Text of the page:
When last we spoke, I had talked about pinning in terms of pinning the bales together vertically as you stack them in courses.
Once you have your bales stacked, it's very tempting to think that it's time to plaster the bales. However, at this point it is very important to "tie" your bales into the top and bottom of whatever structure you have built. This is one more way to add strength to your wall.
(For those readers who do not know me well, I have to reiterate at this point that I am not an expert in straw bale building. I lean on the experience of those who have gone before me as well as personal building experience. My husband and I have built two homes and a garage out of bales. If there is something I emphasize, it is usually because we have made a mistake and learned the hard way.)
Let's talk for a minute about holes.
Holes are not your friend. They result when bales are not exactly rectangular; when you have two slightly curved corners come together. You need to fill them, and you need to fill them well.
This is what a hole looks like. (I know, sounds pretty obvious.)
This is that same wall, a minute later, after I stuffed loose straw into the hole. I can't overstate how important it is to fill holes. If you don't fill them with straw, you'll be filling them later with handful after handful of valuable earth plaster. (If you're not planning to plaster your wall, perhaps opting to cover your wall with T-111 or a similar product, holes in your wall will greatly reduce the energy efficiency and warmth of your wall.)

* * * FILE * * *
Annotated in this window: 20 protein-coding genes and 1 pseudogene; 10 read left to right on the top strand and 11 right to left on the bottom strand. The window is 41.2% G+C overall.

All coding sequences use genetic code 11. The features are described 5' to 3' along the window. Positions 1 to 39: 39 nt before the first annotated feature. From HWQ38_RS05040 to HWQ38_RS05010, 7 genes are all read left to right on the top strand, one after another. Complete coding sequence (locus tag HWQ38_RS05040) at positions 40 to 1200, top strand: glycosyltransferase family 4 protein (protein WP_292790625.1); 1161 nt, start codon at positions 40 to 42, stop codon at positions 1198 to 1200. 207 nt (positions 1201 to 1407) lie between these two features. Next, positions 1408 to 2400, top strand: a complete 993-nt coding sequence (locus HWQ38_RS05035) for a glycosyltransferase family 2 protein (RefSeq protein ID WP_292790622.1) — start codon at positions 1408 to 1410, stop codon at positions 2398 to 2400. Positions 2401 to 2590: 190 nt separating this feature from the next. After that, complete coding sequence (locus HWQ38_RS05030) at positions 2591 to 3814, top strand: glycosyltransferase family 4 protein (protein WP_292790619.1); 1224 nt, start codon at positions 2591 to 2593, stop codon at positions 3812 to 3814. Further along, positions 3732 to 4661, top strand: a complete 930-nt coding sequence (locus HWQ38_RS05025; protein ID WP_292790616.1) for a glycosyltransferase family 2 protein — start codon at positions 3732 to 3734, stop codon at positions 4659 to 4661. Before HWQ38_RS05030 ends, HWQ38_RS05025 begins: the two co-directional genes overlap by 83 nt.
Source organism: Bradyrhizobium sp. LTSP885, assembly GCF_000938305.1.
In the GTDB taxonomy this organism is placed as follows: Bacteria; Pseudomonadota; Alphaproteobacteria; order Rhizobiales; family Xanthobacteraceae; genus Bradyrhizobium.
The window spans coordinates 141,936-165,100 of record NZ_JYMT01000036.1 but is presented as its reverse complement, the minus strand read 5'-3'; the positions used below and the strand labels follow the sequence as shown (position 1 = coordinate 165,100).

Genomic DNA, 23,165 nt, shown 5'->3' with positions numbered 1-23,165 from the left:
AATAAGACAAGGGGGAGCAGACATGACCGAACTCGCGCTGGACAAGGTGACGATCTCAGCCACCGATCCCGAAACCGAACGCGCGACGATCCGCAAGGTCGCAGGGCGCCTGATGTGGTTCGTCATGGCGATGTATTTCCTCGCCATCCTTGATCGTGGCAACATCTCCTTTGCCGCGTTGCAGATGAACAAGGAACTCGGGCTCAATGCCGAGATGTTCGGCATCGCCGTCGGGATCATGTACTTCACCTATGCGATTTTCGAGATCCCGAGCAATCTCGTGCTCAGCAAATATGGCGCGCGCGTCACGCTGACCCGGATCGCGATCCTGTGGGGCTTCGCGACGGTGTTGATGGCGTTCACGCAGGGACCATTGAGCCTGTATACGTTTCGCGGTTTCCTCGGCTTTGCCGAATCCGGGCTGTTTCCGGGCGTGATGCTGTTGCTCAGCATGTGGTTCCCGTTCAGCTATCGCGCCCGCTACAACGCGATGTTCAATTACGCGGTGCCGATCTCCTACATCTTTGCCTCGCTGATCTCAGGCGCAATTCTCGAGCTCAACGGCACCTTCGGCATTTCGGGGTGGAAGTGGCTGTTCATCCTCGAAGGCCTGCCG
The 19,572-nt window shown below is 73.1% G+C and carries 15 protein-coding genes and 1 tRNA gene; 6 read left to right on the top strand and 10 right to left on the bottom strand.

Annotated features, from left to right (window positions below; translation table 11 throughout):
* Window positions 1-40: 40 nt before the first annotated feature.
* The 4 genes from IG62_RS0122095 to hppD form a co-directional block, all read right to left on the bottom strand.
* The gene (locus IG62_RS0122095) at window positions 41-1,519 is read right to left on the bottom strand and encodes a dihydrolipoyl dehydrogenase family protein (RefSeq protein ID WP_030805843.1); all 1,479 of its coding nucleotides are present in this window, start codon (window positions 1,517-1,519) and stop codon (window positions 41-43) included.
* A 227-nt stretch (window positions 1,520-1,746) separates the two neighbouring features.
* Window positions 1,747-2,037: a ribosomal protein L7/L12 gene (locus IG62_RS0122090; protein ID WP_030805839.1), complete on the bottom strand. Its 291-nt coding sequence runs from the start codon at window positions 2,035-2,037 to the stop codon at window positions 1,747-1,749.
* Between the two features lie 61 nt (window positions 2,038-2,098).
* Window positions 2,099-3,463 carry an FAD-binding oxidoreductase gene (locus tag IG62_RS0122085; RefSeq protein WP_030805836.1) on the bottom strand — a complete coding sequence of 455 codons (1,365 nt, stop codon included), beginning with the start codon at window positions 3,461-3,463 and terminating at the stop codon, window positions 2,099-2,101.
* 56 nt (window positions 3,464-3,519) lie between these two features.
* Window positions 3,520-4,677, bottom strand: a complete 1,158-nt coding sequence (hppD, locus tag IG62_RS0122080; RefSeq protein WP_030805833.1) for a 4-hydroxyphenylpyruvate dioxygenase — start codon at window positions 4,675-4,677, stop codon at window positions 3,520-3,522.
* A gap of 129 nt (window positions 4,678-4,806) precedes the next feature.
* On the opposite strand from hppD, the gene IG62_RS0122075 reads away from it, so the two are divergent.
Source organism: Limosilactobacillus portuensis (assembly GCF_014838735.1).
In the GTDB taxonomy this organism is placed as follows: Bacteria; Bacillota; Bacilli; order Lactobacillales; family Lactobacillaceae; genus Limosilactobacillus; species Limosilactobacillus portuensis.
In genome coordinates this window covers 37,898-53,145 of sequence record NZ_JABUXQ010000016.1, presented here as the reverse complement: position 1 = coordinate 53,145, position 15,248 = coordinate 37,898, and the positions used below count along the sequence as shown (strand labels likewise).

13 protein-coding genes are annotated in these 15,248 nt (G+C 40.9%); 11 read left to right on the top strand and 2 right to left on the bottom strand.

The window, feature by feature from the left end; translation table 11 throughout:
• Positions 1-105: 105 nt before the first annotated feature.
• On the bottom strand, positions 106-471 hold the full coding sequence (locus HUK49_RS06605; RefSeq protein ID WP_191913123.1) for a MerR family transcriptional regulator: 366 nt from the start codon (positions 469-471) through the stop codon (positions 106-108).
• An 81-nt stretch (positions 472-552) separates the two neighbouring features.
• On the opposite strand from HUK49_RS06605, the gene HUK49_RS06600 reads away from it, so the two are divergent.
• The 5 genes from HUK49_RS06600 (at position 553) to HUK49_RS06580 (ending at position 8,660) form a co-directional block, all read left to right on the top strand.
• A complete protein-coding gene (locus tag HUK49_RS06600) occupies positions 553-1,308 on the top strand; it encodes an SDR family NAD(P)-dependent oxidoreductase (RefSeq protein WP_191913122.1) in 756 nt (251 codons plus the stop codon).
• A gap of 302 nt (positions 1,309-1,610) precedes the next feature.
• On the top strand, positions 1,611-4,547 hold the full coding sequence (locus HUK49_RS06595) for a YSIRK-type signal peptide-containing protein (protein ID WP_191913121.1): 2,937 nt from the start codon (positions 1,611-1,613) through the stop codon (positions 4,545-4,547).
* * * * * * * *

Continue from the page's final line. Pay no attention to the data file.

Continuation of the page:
To tie the bottom of our wall into our foundation, we used two-foot tall chicken wire. Pretty straightforward, we cut the wire to the length of your wall. We've used two methods in past construction for attaching the wire to the bale wall. First, you could "sew" the wire on using baling twine and a bale needle. Second, you could create a number of long pins to hold the wire securely in place. For this project, we chose to use pins.
At this point, it was important to assemble a large number of pins. (The ones in this photo were made out of coat hangers, snipped with pliers. Myhrman and MacDonald refer to these as "Robert or Roberta pins, to emphasize their size and status relative to "bobby pins", pg.92.)
Though it's hard to see in the photo, this is the same length of wall, with the chicken wire securely attached. A wall that is ready to plaster will have the chicken wire attached tightly; wire with gaps will be difficult to plaster.
When I attached the chicken wire at the bottom and at the framing around the door, I used poultry staples. (A staple gun can also be used. I find that the poulty staples are easy to use and provide a stronger hold. This is a photo of the poultry staple before it is pounded in.)
For my purposes, I was ready at this point to start plastering the inside of the coop. I still needed to "tie in" the top bale to the top plate of the roof, but that wasn't on yet.
Next post: earth plaster!